Press

Suddenly

When I realized that after thirty years of photography I still didn’t know who was in front of my lens, I started to follow carefully the work of contemporary photography masters, but then I turned back to the classics of the last century, to the work of pioneers like Atget and Le Gray. Why are their works still so contemporary?


Dino Messina

First Show in the U.S.

Although the subjects typically become part of an anonymous, teeming mass of humanity, unfortunate individuals captured at less than flattering angles and moments sometimes stand out from the crowd.


Stephanie Cash

Cultural Extravaganza

“Florence is this mixture of fantastic, very geometric Renaissance buildings, in concert with today’s sellers and Japanese tourists and policemen… that’s something I really like.”


Nowness

Look At That Idiot!

One day last year I was standing on top of my scaffolding when a couple went by and I overheard them saying, “Look at that idiot, he thinks he’s Massimo Vitali!''.


Despina Pavlaki

The Long Waits

I have been interested in the refugee problem for a while. I’m Italian, so my country has a long and ongoing tradition with [migration]. Millions [of Italians] have been and are looking for a better life somewhere in the world and sometime they find it; most of the time they do not. That’s why I feel sympathetic with anybody seeking a different future.”


Olivier Laurent

I Saw People Like Butterflies

It’s like when you study butterflies. If you see a butterfly and you pin it down and you put in on a velvet cloth, then it’s much easier to study - the animal, the colors and so on. So the beach, form me, was the place where I saw people like butterflies. They were very open to being studied, [which was] easy for me because people at beaches don’t move too much. If you’ve got too many people moving, it gets really complicated, especially if you use a slow process like shooting with a large format camera. You have to take your time, and the beach is a perfect place for this.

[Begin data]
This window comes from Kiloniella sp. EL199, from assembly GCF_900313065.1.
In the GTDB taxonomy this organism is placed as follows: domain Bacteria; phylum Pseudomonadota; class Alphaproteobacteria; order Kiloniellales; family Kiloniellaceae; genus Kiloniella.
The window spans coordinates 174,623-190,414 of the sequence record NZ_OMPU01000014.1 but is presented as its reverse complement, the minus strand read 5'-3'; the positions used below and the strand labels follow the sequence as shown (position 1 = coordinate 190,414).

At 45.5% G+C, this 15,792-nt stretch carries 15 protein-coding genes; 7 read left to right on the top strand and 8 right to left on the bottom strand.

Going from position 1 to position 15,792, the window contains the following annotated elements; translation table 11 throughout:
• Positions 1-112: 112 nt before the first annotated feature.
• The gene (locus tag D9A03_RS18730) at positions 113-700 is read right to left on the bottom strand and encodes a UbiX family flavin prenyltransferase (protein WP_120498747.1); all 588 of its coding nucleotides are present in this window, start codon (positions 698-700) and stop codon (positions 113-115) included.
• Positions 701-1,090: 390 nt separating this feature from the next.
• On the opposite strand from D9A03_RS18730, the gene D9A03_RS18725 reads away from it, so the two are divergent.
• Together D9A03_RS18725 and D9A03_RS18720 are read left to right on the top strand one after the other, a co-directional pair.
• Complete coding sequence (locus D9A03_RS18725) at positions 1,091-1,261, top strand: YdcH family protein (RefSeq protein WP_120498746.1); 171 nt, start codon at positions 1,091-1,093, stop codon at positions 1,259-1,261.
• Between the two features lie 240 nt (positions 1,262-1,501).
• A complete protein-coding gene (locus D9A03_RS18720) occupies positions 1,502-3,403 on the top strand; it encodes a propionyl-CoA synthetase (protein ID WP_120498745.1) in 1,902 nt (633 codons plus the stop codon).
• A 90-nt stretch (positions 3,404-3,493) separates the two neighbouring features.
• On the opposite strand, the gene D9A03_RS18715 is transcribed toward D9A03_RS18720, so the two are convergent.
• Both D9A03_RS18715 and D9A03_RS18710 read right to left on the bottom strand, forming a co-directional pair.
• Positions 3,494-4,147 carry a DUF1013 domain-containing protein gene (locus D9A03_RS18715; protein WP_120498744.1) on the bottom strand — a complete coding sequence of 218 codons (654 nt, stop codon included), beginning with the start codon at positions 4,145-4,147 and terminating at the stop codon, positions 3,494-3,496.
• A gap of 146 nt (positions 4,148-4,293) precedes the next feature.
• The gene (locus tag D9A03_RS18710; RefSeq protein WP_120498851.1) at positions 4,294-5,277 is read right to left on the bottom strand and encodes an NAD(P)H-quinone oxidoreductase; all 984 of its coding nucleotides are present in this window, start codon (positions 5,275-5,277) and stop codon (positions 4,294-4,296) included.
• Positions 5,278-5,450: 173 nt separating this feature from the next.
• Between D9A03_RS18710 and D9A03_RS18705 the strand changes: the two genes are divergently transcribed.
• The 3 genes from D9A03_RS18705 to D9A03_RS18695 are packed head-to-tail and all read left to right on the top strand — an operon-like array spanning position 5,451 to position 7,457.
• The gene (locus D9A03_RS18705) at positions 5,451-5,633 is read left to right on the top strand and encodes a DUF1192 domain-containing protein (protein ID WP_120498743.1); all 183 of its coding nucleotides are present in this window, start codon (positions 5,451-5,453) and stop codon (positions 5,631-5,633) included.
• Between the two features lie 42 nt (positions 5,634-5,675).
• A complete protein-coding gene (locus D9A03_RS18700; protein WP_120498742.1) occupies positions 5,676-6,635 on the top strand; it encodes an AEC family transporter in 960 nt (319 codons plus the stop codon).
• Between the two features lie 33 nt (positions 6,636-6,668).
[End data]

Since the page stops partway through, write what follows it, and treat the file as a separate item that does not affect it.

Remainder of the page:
Rodrigo Orrantia

Nature at Large

“My pictures are not about discovery – they are far from the American tradition of discovering the wilderness,” he explains. “When I leave, I know exactly where I want to be each day, and at what time.” The only thing he can’t control is the ebb and flow of human presence.


Rebecca Rose

The Curiosity of the Prince

However, in 15 years of work nobody has complained, though there have been some who have been recognized in the photos. Probably detachment, non-involvement, and objectivity, which are the foundation of my work, have kept me from troubles.


Michele Chiossi

Portraying the Ephemeral

But a logical sequence is continually escaping, always referring back to that disorder, which we are undeniably fascinated by and which offers us the ephemeral opportunity to cut out a temporal space in our lives that is free from financial and social conditioning. Vitali’s photos tell of this desire, white and undefined just as in our dreams.


Valentina Muscedra

Changing Status

“When I first started taking pictures, beaches had no connotations. They were places where people could not think about anything, and be totally at ease.” Today, the same beaches are still holiday destinations, he says, but they are also the troubling backdrops of the European migrant crisis. For Vitali, an artist who has spent the last two decades documenting holidaymakers along the coastlines of the continent, as well as further afield, the beach has become a looking glass into the heart of the lives of Europeans. Of the current political climate, Vitali notes: “There is a vague sense of doom.”


Caolan Blaney